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Planning Your CCTV Strategyfrom: Maxx Home Guides
If you've decided to invest in CCTV (closed circuit television) technology for your home or business, you'll need to do a lot more than head to the store and simply buy some equipment. In fact, this is a mistake many novices to CCTV technology make -- they fail to plan their CCTV strategy. You may wonder what's involved in planning a CCTV strategy -- it's simply mappin out your floor plan, use and budget before heading to the store!
Here are some tips on how to plan your CCTV strategy correctly.
Understand Your Purpose: Are you trying to deter crime, or do you want to record it in action? Maybe you want to do both? If so, you'll need to consider wired as well as wireless cameras. The former are obvious and serve as a great deterrent, while the latter are much more covert and therefore work best for those situations when you want surveillance to be discrete.
Once you've decided on the purposes for your CCTV system, consult an attorney or private investigator on any legal issues involving digital video recording devices and their storage. If you live or do business in Alabama, Arkansas, California, Delaware, Georgia, Hawaii, Kansas, Maine, Michigan, Minnesota, New Hampshire, South Dakota, or Utah, you're expressly forbidden from installing hidden cameras in any area a reasonable person would consider a private area, such as restrooms, toilets, changing rooms, locker rooms, showers, or bedrooms.
In addition, employees -- especially union workers -- have the right to privacy in areas they frequent on their off hours, such as lunch rooms, break rooms, smoking lounges, and anywhere else where you permit your employees to remain when waiting for their shift to begin.
Once you've determined usage, and the legalities understood, it's time to find a floor plan for your home of business. If you don't have the original one, you can create a new one. The goal of mapping out your floor plan is to find areas that may require special treatment -- perhaps they represent special security risks -- such as blind corners, dark alleyways, or any other outside feature that may attract vandals or thieves.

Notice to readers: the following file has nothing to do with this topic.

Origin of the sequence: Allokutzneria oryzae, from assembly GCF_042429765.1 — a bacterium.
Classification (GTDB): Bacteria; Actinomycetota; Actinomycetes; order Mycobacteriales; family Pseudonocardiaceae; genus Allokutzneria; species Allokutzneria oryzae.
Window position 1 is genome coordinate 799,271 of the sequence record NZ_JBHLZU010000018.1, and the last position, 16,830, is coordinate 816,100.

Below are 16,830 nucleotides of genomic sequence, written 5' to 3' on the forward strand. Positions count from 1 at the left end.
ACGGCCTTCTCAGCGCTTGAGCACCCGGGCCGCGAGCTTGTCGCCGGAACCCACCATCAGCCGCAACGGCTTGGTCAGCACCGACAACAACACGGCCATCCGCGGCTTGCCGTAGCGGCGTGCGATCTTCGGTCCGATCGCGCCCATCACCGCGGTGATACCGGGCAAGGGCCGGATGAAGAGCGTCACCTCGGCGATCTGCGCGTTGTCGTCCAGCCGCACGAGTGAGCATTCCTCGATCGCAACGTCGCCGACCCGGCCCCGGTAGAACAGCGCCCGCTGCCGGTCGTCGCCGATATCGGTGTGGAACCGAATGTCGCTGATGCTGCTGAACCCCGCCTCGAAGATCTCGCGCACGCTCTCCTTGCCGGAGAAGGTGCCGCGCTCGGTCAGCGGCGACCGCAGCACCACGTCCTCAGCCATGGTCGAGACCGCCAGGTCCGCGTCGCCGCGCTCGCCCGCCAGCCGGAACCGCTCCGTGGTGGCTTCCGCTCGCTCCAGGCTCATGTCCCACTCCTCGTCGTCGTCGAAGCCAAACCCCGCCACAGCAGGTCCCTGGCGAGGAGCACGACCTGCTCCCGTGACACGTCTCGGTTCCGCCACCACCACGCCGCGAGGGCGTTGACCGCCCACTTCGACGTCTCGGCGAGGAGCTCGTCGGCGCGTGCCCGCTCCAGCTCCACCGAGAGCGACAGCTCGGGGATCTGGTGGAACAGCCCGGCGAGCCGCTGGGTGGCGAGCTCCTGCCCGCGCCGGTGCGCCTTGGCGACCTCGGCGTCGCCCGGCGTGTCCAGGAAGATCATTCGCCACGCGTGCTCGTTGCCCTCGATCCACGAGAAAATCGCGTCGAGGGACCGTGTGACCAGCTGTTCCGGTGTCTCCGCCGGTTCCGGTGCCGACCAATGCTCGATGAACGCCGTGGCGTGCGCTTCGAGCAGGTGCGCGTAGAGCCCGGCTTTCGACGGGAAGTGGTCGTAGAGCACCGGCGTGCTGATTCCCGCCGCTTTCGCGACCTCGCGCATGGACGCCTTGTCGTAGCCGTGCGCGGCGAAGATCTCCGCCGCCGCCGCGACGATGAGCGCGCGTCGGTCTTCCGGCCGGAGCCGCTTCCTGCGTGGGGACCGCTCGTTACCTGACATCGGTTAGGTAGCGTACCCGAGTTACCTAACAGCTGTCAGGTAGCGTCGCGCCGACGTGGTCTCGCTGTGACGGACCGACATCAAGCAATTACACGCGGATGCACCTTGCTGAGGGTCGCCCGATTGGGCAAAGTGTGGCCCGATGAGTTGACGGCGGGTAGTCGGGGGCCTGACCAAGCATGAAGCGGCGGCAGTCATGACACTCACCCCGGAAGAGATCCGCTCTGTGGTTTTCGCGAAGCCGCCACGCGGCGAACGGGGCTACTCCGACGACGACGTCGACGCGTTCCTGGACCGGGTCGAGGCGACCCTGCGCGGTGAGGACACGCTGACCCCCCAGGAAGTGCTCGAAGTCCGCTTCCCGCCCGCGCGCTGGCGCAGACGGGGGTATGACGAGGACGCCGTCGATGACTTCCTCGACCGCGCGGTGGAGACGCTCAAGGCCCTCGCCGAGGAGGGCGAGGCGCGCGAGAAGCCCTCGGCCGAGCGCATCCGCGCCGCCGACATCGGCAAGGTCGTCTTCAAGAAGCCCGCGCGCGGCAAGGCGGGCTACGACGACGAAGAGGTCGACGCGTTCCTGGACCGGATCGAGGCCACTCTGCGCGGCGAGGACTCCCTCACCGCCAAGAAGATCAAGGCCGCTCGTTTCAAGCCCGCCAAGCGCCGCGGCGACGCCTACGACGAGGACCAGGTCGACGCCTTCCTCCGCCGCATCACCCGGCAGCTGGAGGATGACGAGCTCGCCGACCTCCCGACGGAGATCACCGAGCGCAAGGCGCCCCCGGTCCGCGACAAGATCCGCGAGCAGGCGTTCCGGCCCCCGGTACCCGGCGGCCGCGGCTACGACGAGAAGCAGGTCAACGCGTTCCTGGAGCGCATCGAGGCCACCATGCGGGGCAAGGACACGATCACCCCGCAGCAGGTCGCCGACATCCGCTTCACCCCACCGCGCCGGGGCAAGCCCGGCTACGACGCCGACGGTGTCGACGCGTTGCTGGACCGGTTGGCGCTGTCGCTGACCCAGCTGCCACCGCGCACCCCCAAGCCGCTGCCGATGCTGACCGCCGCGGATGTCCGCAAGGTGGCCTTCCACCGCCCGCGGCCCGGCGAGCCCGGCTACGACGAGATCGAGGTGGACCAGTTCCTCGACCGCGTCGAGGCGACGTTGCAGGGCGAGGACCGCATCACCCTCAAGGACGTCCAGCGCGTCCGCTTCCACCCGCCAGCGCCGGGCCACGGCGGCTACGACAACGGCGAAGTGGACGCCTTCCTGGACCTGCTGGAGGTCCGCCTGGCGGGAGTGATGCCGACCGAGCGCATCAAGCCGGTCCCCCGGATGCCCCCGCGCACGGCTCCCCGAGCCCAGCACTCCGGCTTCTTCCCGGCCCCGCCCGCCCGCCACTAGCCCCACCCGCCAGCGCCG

Similarly, you'll also want to map out the inside of your home or business to determine where your areas of security concern should be. For example, when you operate a store, you'll almost always have an area where theft is more likely to occur -- perhaps it's because of the way the shelves are organized, or simply because the corner appears "safe" for potential shoplifters.
If you map out the area you'll be able to install cameras in these strategic locations to help discourage shrinkage. Of course, there's another reason for mapping out your place -- you'll want to be able take a look at the lighting conditions before you purchase any hardware. After all, some cameras have different lighting needs, and if one corner is especially dark, you'll want to make sure you have a camera that can handle it!
Consider your budget: Once you know why you want a CCTV system and which components you'd ideally like to include, you'll need to come to terms with your budget. If the sky is the limit, it will serve you well to purchase the latest technology. If you have a more limited budget, it's important to buy the best technology you need, not necessarily everything you want. Thus it's beneficial to separate your needs from your wants early on in the planning process!
When you decide on a brand name, try to stay local. In other words, if you need customer service or technical support, it's important to have a local company so a representative can come out and help you on short notice. Even if another competitor's product is less expensive -- if you can't get local technical support, the money you saved when purchasing the equipment won't amount to much when compared to the money you'll have to spend on long distance calls and on independent technicians you may have to hire to get your system up and running.
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